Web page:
Vaccine Pipeline

There is no approved vaccine for human use for Lassa fever, even though it is an often-fatal viral hemorrhagic fever (VHF) that is endemic in West Africa, and a significant threat to public health with hundreds of thousands of annual infections.

Overview

The potential for further geographic expansion of the rodent reservoirs, the ease of procurement and weaponization of the virus, the frequent importation to North America and Europe, and the recent emergence of novel strains in densely populated Nigeria necessitate development of broadly reactive, fast-acting, protective vaccines.

We recently determined the structure of the LASV glycoprotein trimer in complex with neutralizing monoclonal antibodies (MAbs) derived from Lassa fever survivors (Hastie et al ref). We are currently testing the hypothesis that this newly determined structure can guide design of novel LASV glycoproteins that rapidly elicit broadly protective immune responses against current antigenically diverse lineages of the virus. Through these efforts we intend to evaluate a first-in-class bivalent vaccine for all circulating lineages of Lassa virus and Ebola virus.

Hastie KM (2017) Structural basis for antibody-mediated neutralization of Lassa virus. Science. 2017 Jun 2;356(6341):923-928. doi: 10.1126/science.aam7260. PubMed PMID: 28572385; PubMed Central PMCID: PMC6007842.

Zalgen efforts to address this urgent vaccine need are directed onto two fronts: 1) internal development of a novel vaccine in conjunction with our VHFC partners, and 2) a strategic collaboration with the Coalition for Epidemic Preparedness Innovations (CEPI) and their global program to fund development, manufacture and stockpiling of vaccines against known human threats.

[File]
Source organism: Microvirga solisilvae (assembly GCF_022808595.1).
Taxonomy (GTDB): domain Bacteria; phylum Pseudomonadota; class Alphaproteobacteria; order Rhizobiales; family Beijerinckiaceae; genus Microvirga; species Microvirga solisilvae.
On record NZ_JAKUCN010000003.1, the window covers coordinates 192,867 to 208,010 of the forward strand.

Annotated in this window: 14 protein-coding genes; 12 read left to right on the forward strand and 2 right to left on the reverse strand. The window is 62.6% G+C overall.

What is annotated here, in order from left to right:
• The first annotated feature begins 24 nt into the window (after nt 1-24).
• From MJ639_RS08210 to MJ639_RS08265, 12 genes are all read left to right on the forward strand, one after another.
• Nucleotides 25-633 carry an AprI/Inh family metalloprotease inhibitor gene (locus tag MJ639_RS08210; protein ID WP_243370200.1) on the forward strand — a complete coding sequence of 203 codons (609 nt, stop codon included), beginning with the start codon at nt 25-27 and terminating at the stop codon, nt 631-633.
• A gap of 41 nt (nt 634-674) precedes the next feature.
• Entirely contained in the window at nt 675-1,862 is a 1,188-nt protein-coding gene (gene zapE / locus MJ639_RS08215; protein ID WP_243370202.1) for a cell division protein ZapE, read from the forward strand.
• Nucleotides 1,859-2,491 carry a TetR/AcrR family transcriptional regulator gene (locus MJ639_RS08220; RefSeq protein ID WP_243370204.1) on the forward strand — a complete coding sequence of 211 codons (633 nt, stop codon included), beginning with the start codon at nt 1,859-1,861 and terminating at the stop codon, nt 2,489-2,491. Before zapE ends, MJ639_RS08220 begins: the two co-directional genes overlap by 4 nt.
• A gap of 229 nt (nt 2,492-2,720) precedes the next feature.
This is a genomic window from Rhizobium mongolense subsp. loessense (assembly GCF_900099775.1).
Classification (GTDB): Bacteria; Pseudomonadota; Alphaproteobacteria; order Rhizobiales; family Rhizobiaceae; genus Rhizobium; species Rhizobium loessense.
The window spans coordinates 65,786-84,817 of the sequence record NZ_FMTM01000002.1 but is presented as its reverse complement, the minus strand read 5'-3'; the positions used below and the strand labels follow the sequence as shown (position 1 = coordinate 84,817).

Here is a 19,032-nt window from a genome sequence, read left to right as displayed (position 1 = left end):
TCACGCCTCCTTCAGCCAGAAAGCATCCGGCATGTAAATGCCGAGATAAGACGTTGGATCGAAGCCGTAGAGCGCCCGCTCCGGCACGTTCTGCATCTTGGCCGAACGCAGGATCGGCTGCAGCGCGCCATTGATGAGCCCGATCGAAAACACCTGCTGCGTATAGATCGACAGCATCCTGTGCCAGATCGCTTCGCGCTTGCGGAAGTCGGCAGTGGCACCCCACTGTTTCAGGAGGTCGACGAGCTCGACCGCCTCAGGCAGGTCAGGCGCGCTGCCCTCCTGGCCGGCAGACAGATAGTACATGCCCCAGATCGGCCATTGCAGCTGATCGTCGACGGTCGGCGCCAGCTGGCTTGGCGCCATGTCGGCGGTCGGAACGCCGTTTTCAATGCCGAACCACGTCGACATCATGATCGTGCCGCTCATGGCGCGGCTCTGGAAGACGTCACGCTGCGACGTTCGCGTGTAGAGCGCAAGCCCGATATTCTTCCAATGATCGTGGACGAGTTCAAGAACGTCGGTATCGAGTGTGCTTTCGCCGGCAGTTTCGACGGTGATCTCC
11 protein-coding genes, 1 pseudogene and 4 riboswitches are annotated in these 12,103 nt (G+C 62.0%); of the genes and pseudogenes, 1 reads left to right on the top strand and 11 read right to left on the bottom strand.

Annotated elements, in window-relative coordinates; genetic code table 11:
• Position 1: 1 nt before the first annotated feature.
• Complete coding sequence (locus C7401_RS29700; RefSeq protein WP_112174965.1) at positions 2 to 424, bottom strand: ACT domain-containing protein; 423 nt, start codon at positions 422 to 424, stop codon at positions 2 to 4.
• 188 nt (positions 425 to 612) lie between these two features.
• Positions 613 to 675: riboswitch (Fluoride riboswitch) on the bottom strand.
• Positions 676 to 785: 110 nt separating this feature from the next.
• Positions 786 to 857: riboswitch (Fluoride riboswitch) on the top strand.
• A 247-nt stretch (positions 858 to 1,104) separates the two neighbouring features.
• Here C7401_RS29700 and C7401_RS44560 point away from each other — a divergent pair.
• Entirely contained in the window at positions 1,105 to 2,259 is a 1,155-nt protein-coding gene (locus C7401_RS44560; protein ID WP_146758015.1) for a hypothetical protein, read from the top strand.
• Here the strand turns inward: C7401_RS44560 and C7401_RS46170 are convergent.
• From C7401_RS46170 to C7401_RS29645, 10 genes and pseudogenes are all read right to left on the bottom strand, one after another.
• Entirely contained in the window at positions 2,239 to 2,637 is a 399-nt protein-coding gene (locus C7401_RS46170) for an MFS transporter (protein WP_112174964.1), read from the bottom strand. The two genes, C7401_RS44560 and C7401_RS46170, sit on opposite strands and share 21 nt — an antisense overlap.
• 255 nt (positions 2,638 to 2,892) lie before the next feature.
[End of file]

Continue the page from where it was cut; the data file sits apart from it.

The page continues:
The VHFC Lassa Vaccine Program

Supported by funding from the NIH/NIAID, Zalgen and our partners are advancing a novel vaccine candidate built on the recently determined structure of the LASV glycoprotein trimer in complex with neutralizing monoclonal antibodies (MAbs) derived from Lassa fever survivors. (Hastie et al ref) This ground-breaking structure is the first prefusion trimer for the entire arenavirus family and is guiding design of novel LASV glycoproteins that rapidly elicit broadly protective immune responses against current, antigenically diverse virus lineages by using this novel crystal structure as a design template for further stabilization of native trimers in vaccine development.

Hastie KM (2017) Structural basis for antibody-mediated neutralization of Lassa virus. Science. 2017 Jun 2;356(6341):923-928. doi: 10.1126/science.aam7260. PubMed PMID: 28572385; PubMed Central PMCID: PMC6007842.

The CEPI Program for Lassa Vaccines

CEPI is an innovative partnership between public, private, philanthropic and civil organizations founded in Davos in 2017 to develop vaccines to stop future epidemics (www.CEPI.net). This includes funding global programs to advance vaccines against known threats through proof-of-concept and safety testing in humans and establishing investigational vaccine stockpiles before epidemics begin. CEPI is currently providing funding to numerous organizations to develop vaccines including Lassa, and its broad support is serving to significantly increase awareness and progress against this disease.

Zalgen is a major supplier of recombinant Lassa virus glycoprotein, nucleoprotein, and Z matrix protein antigens to CEPI funded LASV vaccine developers via a subcontract from Tulane University.  Additionally, Zalgen supplies ready to use diagnostic kits for evaluation of IgG and IgM-based immune responses to vaccination with LASV vaccine antigens.

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